Editor’s Letter: Welcome As You Are
If you’ve ever stepped foot inside a traditional sushi restaurant, izakaya, ramen shop, or other Japanese food or retail establishment, you’ll recognize the greeting, often shouted in unison by the entire staff the moment you’ve crossed the threshold.
On this particular spring day, it was a welcome greeting and a warm contrast to the cold shoulder we’d just received a few minutes earlier at another restaurant in the sprawling, strip-malled heart of Las Vegas’ Chinatown.
My wife and I had just dropped our two boisterous little boys off at their grandparents’ condo near the Strip, and I had our entire eating regimen for these precious next 12 hours planned: Start with some bangin’ Thai food on Spring Mountain for lunch, dinner at one of José Andrés’ casino restaurants, and dessert at the adjacent Milk Bar takeaway — hopefully with room left for some spontaneous snacking in between…
But those plans were dashed shortly after walking into the swanky Thai restaurant at what should’ve been the peak lunch rush.
Instead of an energetic crowd, we walked in on a lone couple stiffly sipping wine at the one occupied table in the back corner, no food or plates in sight, while a single employee — who we assumed was actually the chef or owner or both — kept his back to us the entirety of the longest four or five minutes of our lives.
“Do you maybe have to call for service?,” my wife asked, pointing to the vintage telephone atop the empty host stand.
Yeah, we could’ve shouted across the length of the restaurant to get the employee’s attention, but by this point the edibles had started to kick in and mostly we were just amazed that they kept this much expensive wine right by the unguarded front door, as if for the taking.
Staffing is hard, I get it. There are so many factors that might’ve explained the situation in there.
But we were hungry, and the vibes were way off. We needed to get out of there, both of us convinced that if it took this long to just be greeted, the meal itself would fare no better — and we still had snacking to do!
Luckily, there was a little ramen shop right across the parking lot.
“Irasshaimase!,” yelled the staff in harmony before the door could close behind us.
The contrast between here and the last place couldn’t have been more stark.
The snug noodle shop buzzed with activity, every table full of diners happily conversing and slurping as servers carrying steaming bowls of noodles dashed between them.
An employee promptly came over and explained that we would need to put our name in at the kiosk and that there would be a wait of at least 20 minutes, maybe more. It was, after all, the peak of the lunch rush.
We were invited to sit in the waiting area and offered water and menus to look over until a table opened up.
By that point, it almost didn’t matter what was on that menu; the feeling of being taken care of had set in the moment we’d stepped inside.
We were welcomed, and it felt really good.
That simple greeting — an acknowledment, a way of saying ”I see you, welcome in” — changed the course of our day for the better, and opened the door to what turned out to be a pretty incredible, totally unplanned lunch.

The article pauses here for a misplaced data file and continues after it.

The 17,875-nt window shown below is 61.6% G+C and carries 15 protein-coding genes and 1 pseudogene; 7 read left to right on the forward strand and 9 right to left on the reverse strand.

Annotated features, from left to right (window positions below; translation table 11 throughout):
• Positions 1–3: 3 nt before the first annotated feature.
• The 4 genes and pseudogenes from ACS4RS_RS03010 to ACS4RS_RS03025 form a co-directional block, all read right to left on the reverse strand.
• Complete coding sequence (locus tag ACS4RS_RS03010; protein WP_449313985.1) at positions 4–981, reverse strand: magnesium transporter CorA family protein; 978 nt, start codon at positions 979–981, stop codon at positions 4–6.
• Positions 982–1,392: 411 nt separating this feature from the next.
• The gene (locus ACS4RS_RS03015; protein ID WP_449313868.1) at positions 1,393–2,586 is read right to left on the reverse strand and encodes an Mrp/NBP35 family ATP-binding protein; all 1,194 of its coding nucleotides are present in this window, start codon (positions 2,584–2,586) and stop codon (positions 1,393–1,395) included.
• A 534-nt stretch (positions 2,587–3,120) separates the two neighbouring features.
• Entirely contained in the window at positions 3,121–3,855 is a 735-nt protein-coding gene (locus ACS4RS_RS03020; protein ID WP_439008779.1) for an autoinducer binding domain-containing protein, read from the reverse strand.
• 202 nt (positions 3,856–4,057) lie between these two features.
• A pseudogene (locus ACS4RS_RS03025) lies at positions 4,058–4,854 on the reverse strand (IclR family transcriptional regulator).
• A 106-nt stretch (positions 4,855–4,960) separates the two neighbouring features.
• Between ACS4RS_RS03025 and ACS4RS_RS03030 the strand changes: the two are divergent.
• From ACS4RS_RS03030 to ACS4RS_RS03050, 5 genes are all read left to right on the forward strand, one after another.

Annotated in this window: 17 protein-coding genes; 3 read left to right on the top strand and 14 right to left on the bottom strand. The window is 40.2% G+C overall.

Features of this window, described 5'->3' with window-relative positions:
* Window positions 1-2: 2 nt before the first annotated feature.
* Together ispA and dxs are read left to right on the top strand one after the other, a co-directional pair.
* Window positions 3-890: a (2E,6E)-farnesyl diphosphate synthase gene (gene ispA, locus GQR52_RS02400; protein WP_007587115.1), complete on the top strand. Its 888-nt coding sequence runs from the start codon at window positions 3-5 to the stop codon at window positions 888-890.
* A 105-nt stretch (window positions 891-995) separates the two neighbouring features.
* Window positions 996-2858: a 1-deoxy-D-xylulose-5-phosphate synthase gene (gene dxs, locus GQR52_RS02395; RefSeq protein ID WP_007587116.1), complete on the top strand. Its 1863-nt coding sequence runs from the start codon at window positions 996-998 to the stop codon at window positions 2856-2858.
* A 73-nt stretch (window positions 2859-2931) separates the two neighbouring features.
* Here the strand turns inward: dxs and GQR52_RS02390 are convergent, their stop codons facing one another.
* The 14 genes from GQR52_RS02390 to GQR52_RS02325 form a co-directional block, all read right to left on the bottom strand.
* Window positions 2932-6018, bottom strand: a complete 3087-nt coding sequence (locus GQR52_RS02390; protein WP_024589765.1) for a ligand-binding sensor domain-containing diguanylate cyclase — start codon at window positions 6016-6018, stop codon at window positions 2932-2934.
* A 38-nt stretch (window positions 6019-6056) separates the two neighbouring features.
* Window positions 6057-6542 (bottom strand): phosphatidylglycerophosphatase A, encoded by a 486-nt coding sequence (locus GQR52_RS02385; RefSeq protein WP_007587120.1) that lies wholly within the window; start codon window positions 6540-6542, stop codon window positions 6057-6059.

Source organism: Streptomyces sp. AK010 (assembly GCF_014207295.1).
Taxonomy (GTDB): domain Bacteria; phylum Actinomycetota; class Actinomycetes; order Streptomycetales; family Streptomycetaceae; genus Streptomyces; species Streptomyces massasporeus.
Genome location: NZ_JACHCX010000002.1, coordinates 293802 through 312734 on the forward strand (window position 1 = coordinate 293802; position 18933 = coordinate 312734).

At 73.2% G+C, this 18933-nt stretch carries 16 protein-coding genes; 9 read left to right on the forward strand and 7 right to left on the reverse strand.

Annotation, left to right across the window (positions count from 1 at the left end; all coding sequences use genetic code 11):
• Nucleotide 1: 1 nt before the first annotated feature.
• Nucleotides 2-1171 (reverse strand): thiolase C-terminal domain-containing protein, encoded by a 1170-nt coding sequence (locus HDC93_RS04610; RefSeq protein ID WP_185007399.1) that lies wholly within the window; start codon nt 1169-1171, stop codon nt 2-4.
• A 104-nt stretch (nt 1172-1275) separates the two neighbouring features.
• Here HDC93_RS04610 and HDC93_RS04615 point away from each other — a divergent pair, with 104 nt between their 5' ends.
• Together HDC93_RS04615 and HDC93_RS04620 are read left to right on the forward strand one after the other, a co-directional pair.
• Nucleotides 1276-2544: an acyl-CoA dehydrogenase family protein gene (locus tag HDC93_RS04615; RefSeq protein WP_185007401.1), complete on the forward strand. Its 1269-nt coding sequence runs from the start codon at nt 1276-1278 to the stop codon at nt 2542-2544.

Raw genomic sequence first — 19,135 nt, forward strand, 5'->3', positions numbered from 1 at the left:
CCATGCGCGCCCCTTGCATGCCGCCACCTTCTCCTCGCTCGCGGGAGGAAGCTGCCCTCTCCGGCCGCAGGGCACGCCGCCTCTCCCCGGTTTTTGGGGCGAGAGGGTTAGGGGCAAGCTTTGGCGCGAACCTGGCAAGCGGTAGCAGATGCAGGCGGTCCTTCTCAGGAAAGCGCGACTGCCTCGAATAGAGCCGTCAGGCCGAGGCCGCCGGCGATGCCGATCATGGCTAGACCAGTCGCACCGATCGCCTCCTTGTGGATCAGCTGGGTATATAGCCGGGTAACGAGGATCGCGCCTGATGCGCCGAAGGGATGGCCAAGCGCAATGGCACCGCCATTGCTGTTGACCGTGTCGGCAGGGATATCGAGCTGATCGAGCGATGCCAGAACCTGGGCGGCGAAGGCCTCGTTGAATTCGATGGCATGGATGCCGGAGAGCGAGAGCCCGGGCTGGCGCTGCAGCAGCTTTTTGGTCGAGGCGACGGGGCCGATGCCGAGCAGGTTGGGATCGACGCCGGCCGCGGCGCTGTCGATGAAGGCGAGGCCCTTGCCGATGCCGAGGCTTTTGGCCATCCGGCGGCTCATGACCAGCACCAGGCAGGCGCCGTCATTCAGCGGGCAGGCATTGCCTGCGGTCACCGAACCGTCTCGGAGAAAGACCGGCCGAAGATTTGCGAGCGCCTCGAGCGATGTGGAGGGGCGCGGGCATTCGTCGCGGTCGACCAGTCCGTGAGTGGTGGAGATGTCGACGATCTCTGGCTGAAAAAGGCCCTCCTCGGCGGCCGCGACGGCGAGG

True hospitality lives in those types of details.
The striking dichotomy of those back-to-back restaurant experiences in Vegas left such an impression on me that it inspired the theme for this month’s issue of Frame Stories, which is all about the importance of greetings.
“Greetings are the gateway to a relationship,” says Detroit Academy of Etiquette founder Danielle Kovachevich. “And if an introduction doesn’t go well, you can almost say goodbye to that next step in the connection.”
In this month’s pro tips column, Kovachevich explains the importance of first impressions and offers pointers for reading a room, making introductions for others, and some interesting do’s and don’ts that can make or break a relationship before it’s even really begun.
We couldn’t think of doing an issue on greetings without chatting with Mickey Bakst, a legendary maitre d’ whose innate gift of making people feel welcome helped create two of Michigan’s finest restaurants to ever exist.
We also check in with Annabel Cohen, a former caterer and doyenne of Detroit-area hosting, who provides a summer bruschetta recipe that will make a tasty first impression on any dinner party guest.
Elsewhere, Frame co-founder and Creative Director Joe Vaughn’s images of Detroit-area restaurants’ welcome dishes highlight how hospitality traditions reflect their cultures.
For this month’s beverage column, Frame’s own “mixtress” Jaz’min Weaver offers an industry insider’s take on the bartender’s handshake. (Hint: There will likely be Fernet.)
And Outlier Media provides this month’s community piece, a profile of Detroit Public Theatre, which welcomes its own brick-and-mortar space in Midtown this fall.
Highlighting a theater company might seem a little off topic for a self-described food publication, but in addition to being fans and supporters of DPT’s work, the creative stretch is paralleled in our physical spaces in Hazel Park.
Earlier this month, we launched the Frame BIG TOP, a flexible entertainment venue behind Frame with its own dedicated bar and kitchen with flexible entertainment space. While we won’t exactly be hosting live theater, our dynamic summer programming includes stand-up comedy (now free thanks to New Standard Cannabis), a Cinema Lamont summer movie residency, a Second Sunday craft/makers market, DJs, private parties, and all kinds of other special events in the pipeline.
We’ve also welcomed Vasanna and Haluthai Inhmathong, the mother-daughter duo behind the sizzling Ann Arbor-based Thai popup Basil Babe, for a hand-made dumpling and Thai noodle residency running through June 30 at FRAMEbar.
Please stop by and say hello!
— Mark Kurlyandchik